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Is General Aviation Safe?

By Garth Calitz

A question often asked by prospective flight students and their families is “Is flying Safe?” sadly they are often fed the line that the most dangerous part of flying is the drive to the airfield. We do reside in South Africa where roads are not in any way safe but I will never use that line as I simply do not believe it except if the asker was referring to commercial airline flying.

Airlines receive significant oversight from the regulators in nearly every aspect of their operations. Their maintenance and training programs must meet certain minimum standards and have regulator approval. The airlines have regular inspections by the regulator to ensure that they are complying with the approved programs.

Airlines always fly with at least two fully trained pilots on the flight deck. Training for airline pilots is rigorous to begin and includes refresher training on a regular basis. The pilots only fly to approved airports and they strictly follow approved Operational Specifications and standard operating procedures. Beyond the required training, airline pilots tend to fly many hours each month which lends itself to their proficiency. They also prepare for flights and fly with the support of a trained Aircraft Dispatcher watching things from the ground. The airline likely has a team of meteorologists supporting flights as well negating to a large extent the dangers posed by inclement weather.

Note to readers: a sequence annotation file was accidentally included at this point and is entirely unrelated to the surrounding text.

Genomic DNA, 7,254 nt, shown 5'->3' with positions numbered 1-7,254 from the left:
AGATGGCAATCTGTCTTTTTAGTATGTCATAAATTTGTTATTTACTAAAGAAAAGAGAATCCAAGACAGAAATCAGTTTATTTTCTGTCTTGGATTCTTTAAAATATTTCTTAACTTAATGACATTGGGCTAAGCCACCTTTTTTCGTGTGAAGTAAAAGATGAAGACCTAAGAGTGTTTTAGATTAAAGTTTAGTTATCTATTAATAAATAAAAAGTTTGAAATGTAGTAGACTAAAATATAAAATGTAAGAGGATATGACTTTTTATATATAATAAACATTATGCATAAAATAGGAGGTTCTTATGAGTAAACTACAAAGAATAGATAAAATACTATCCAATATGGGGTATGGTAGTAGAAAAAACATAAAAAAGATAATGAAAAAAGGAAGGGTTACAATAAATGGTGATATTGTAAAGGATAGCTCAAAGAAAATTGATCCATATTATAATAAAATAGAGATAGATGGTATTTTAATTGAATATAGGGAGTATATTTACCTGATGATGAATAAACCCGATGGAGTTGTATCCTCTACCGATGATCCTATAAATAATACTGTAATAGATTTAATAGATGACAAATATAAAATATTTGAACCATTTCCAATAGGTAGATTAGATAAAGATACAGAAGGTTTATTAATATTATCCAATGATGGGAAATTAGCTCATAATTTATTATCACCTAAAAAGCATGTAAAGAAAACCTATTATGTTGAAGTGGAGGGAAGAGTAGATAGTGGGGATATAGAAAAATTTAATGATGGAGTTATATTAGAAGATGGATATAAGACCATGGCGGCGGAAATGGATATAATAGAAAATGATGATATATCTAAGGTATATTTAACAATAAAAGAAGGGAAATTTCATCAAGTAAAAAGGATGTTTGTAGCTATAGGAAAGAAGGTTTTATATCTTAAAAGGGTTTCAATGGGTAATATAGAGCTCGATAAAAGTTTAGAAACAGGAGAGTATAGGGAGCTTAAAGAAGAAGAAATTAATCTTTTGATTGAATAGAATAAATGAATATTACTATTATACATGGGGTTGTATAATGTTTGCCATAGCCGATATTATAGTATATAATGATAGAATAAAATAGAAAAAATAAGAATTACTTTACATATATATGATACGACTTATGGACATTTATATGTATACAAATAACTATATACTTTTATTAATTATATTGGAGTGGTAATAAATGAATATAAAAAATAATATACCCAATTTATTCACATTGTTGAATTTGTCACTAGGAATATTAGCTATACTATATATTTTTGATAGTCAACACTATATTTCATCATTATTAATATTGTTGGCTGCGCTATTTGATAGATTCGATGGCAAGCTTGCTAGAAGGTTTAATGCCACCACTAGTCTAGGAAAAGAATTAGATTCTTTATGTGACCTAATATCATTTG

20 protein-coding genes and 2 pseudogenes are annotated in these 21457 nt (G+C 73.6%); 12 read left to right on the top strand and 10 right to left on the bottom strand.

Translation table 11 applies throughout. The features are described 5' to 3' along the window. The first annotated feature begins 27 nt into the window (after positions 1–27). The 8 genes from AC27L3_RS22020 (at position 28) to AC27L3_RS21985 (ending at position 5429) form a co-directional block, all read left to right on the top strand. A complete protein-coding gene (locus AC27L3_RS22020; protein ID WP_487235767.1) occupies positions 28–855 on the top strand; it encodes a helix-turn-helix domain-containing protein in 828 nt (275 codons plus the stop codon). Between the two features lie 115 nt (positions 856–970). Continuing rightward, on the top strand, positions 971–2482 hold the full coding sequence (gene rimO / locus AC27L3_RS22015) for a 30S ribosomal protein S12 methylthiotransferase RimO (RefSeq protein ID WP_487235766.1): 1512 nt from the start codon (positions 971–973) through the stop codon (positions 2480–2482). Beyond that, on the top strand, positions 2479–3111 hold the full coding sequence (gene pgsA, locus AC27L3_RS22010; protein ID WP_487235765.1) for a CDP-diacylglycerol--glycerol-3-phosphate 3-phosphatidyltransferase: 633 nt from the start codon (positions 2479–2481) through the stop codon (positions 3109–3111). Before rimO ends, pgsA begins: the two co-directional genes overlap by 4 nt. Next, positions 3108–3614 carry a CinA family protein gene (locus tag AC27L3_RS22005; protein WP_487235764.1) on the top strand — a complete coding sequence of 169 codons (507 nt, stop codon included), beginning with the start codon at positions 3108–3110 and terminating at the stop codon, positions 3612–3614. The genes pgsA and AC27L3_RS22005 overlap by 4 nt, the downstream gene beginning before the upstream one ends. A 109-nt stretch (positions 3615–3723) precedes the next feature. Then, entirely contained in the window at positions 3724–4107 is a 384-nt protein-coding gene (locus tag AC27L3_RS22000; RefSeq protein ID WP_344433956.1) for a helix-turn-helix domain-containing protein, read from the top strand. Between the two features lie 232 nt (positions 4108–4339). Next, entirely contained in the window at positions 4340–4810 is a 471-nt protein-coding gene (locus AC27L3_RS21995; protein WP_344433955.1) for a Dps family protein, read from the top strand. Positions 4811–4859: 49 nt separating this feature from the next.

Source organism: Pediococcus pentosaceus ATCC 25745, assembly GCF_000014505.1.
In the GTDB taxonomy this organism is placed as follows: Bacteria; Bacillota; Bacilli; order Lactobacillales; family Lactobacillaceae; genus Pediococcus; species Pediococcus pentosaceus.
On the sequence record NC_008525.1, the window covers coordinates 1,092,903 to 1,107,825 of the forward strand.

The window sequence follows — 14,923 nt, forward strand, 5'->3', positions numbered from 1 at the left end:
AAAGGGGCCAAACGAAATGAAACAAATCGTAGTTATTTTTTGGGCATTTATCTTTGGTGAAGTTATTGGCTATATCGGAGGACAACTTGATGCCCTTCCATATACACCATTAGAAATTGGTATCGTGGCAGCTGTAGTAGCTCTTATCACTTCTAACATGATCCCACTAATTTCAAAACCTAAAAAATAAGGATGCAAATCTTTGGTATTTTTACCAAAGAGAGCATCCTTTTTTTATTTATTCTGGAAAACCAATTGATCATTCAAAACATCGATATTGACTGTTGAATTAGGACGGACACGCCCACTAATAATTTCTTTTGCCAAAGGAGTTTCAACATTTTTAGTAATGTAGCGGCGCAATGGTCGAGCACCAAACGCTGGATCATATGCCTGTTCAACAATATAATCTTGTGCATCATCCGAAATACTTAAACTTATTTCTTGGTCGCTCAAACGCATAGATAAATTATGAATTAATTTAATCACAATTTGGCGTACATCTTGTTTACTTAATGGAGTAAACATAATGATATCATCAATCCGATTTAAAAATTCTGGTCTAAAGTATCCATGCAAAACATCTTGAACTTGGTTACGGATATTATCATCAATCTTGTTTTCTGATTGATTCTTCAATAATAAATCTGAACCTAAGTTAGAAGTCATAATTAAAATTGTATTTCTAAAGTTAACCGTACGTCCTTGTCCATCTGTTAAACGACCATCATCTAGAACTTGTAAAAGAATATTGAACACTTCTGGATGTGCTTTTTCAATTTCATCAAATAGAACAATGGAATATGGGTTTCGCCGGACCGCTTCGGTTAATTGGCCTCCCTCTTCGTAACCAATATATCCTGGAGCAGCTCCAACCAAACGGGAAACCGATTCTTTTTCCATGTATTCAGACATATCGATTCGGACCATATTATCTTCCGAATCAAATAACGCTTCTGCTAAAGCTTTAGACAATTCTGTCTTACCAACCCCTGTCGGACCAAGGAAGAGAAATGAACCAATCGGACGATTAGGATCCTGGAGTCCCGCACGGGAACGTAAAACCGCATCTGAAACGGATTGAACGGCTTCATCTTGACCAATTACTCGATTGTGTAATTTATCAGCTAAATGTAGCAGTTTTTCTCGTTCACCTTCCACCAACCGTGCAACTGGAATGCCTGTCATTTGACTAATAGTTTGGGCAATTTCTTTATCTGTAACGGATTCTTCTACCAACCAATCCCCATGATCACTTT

Airlines are required to have a Safety Management System, which is a formal, top-down program to ensure that safety is an uppermost priority throughout the organization. It is intended to identify and mitigate risks before they cause an accident or incident. Numerous other safety-related programs generally fall under the SMS and contribute to overall airline safety. Now that’s enough bout airline safety as that is not in question here.

Flying in general aviation is not safer than driving!!. Statistically, GA’s safety record is closer to the safety record of operating motorcycles (yet another one of my preferred pastimes). The rules and requirements for a GA pilot are not as strict but that does provide the GA pilot with a lot more freedom in his or her flying.